LOUDON, N.H. — Jeff Gordon is ready to pull his firesuit out of storage and come off the bench for one more shot at winning one of NASCAR's crown jewel races.
Gordon might not be done, but Junior just might be, at least for the immediate future.
Dale Earnhardt Jr. has been parked for this weekend's NASCAR race and more absences could be ahead. Gordon, the four-time NASCAR champion, could make his retirement a brief one and go for his sixth win at the Brickyard next weekend in Indianapolis if Earnhardt is not cleared to return from concussion symptoms.
Earnhardt will sit out Sunday's race at New Hampshire Motor Speedway and there is no timetable on when NASCAR's most popular driver might return. While retirement talk for the 41-year-old Earnhardt might be premature, his history of concussions could accelerate the process on when he decides to hang up the helmet.
Gordon thought he was finished, walking away at the end of last season and one final championship run from one of NASCAR's all-time great careers: 93 wins, four series championships and more than $150 million in winnings.
But he is the obvious choice to pinch-drive in the No. 88 Chevrolet for Earnhardt, his former Hendrick Motorsports teammate, at one of his favorite tracks. Gordon won the last of his record five Brickyard 400 victories in 2014.
"He's not a bad person to think about to put in the car," Hendrick general manager Doug Duchardt said Friday.
Gordon, who has called NASCAR races for Fox Sports this season and expressed interest in replacing the departed Michael Strahan as Kelly Ripa's new "Live" co-host,tweeted he was in France this weekend, which ruled him out for a potential return at New Hampshire. Alex Bowman will drive the 88 on Sunday.
If Gordon races next weekend, his fellow drivers certainly don't expect any rust from the former champ.
"Just because you go to the nude beach for a couple of months doesn't mean you don't know how to put your underwear back on," Ryan Newman said.
Duchardt said a decision on the Brickyard will likely be made on Wednesday. He did not say if Gordon would continue to drive in the 88 — not his famed No. 24 now helmed by Chase Elliott — should Earnhardt remain out beyond the Brickyard. Duchardt could not say if Earnhardt actually had a concussion and declined to speculate on when he might return.
"When Dale is ready, that's his car to get back into," he said.
Earnhardt missed two races in 2012 when it was determined he had suffered two concussions in six weeks. Earnhardt was involved in a 22-car wreck in Daytona this month and also wrecked last month at Michigan International Speedway.
"I appreciate everyone's support and prayers and will miss my team terribly this weekend. I'm working with some great doctors to get well," Earnhardt tweeted.
Earnhardt told his team last weekend at Kentucky Speedway he wasn't feeling well — he thought he had severe allergies — and finished 13th. He felt worse on Tuesday and told his team that they needed to at least consider a backup driver for New Hampshire. When medication for allergies and a sinus infection failed to work, Earnhardt dug deeper and met with a neurological specialist. After further evaluation, it was decided Earnhardt had to sit.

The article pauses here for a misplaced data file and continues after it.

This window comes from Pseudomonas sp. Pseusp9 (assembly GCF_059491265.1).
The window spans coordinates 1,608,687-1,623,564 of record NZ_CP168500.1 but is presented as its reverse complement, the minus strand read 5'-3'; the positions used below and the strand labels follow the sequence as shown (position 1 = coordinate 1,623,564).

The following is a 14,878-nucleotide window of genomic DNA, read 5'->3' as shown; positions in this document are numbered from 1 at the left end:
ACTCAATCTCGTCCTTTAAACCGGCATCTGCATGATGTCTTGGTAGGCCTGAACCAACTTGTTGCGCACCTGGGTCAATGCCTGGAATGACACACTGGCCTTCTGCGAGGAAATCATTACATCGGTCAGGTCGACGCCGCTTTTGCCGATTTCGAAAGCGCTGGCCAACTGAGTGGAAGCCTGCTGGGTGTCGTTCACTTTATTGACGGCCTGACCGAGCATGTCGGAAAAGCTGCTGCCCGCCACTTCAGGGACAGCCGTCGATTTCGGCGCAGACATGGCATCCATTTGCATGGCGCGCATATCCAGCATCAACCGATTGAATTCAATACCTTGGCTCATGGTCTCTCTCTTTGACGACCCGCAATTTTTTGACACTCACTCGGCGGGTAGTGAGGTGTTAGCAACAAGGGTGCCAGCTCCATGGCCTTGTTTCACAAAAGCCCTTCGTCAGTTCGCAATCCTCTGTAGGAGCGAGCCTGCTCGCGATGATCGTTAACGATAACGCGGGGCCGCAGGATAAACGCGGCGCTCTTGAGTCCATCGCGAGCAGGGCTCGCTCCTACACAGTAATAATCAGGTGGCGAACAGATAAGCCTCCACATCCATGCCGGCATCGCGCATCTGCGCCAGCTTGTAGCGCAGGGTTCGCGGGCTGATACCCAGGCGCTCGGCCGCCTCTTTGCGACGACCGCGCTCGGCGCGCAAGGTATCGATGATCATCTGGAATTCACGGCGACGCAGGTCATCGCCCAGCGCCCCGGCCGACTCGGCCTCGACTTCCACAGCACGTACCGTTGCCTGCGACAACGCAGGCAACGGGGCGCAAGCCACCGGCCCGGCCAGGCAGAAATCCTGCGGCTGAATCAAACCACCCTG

"My understanding was, Dale was told that he shouldn't race," Duchardt said. "He knew he wasn't feeling well and had concerns about being in the car and running the whole race. To get healed, he needed to be out of the car."
Earnhardt is winless this season and 13th in the points standings. Because he will not start every race, Earnhardt will need a waiver from NASCAR to compete in the Chase for the Sprint Cup championship if he meets other eligibility requirements. NASCAR has never denied a waiver request.
NASCAR is one of many sports over the last 10 years that has made sweeping changes in how it treats head injuries. NASCAR mandated in 2013 for drivers to submit a baseline neurocognitive assessment. When a driver in NASCAR can't return his damaged car to the garage, a trip to the care center is required, and under a new three-step process a driver showing any indication of a head injury must go immediately to a hospital. Concussed drivers must be cleared by an independent neurologist or neurosurgeon before they can get back in a race car.
NASCAR has identified 46 total concussions in the three national series since 2004, including two last year and four already this season.
Earnhardt had already pledged his brain to the Concussion Legacy Foundation. The group works with Boston University on research into chronic traumatic encephalopathy, or CTE, a degenerative disease that doctors believe is caused by repeated blows to the head.
Chris Nowinski, Legacy co-founder, said Earnhardt has become the face of concussion awareness in sports.
"There's been no athlete as prominent as Dale Earnhardt Jr. who has been willing to consistently talk about concussions, educate the public and set the right example," he said. "What we need are elite athletes, our stars, to talk about this and advance the conversation and better protect children."
He said sign up for brain donation on the Legacy's website spiked following Earnhardt's announcement in April.
The premature deaths and degenerative brain ailments reported in former NFL stars and NHL enforcers have made athletes in all sports more aware of the frightening consequences of trying to tough it out and compete with a concussion. Because brain trauma could impair reaction time and cause brutal wrecks at over 200 mph, Nowinski said, "the risks are more significant than perhaps in other sports."
With Junior out, Hendrick turned this weekend to the 23-year-old Bowman, who has not raced in the Cup series this season and had no top-10 finishes in 71 starts over the 2014-2015 seasons. He drives part-time in the second-tier Xfinity Series for Earnhardt's JR Motorsports team.
"I'm not here to try and be Dale Earnhardt Jr," Bowman said.